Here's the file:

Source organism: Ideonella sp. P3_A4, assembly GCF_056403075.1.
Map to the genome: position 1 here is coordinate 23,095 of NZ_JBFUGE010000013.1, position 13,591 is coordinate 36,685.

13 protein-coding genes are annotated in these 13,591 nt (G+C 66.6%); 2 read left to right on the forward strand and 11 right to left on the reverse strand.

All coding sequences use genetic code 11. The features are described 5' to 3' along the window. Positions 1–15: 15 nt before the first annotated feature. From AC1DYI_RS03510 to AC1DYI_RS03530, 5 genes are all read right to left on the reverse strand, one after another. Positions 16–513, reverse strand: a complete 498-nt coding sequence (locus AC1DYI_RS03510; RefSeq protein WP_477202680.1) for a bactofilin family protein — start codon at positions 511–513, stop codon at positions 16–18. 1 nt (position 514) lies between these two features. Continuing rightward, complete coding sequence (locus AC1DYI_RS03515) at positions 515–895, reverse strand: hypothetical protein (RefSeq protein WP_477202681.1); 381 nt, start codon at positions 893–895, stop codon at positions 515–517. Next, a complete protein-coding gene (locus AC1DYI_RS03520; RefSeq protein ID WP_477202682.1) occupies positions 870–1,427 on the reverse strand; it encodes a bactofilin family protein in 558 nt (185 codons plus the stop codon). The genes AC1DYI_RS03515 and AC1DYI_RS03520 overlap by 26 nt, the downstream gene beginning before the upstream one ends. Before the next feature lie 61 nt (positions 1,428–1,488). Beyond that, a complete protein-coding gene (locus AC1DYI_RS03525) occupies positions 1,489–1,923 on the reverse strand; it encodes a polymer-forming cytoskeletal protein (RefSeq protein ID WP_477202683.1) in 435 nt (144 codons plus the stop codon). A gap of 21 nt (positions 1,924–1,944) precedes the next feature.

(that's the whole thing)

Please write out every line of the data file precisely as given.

Source organism: Ideonella sp. P3_A4, assembly GCF_056403075.1.
Map to the genome: position 1 here is coordinate 23,095 of NZ_JBFUGE010000013.1, position 13,591 is coordinate 36,685.

13 protein-coding genes are annotated in these 13,591 nt (G+C 66.6%); 2 read left to right on the forward strand and 11 right to left on the reverse strand.

All coding sequences use genetic code 11. The features are described 5' to 3' along the window. Positions 1–15: 15 nt before the first annotated feature. From AC1DYI_RS03510 to AC1DYI_RS03530, 5 genes are all read right to left on the reverse strand, one after another. Positions 16–513, reverse strand: a complete 498-nt coding sequence (locus AC1DYI_RS03510; RefSeq protein WP_477202680.1) for a bactofilin family protein — start codon at positions 511–513, stop codon at positions 16–18. 1 nt (position 514) lies between these two features. Continuing rightward, complete coding sequence (locus AC1DYI_RS03515) at positions 515–895, reverse strand: hypothetical protein (RefSeq protein WP_477202681.1); 381 nt, start codon at positions 893–895, stop codon at positions 515–517. Next, a complete protein-coding gene (locus AC1DYI_RS03520; RefSeq protein ID WP_477202682.1) occupies positions 870–1,427 on the reverse strand; it encodes a bactofilin family protein in 558 nt (185 codons plus the stop codon). The genes AC1DYI_RS03515 and AC1DYI_RS03520 overlap by 26 nt, the downstream gene beginning before the upstream one ends. Before the next feature lie 61 nt (positions 1,428–1,488). Beyond that, a complete protein-coding gene (locus AC1DYI_RS03525) occupies positions 1,489–1,923 on the reverse strand; it encodes a polymer-forming cytoskeletal protein (RefSeq protein ID WP_477202683.1) in 435 nt (144 codons plus the stop codon). A gap of 21 nt (positions 1,924–1,944) precedes the next feature.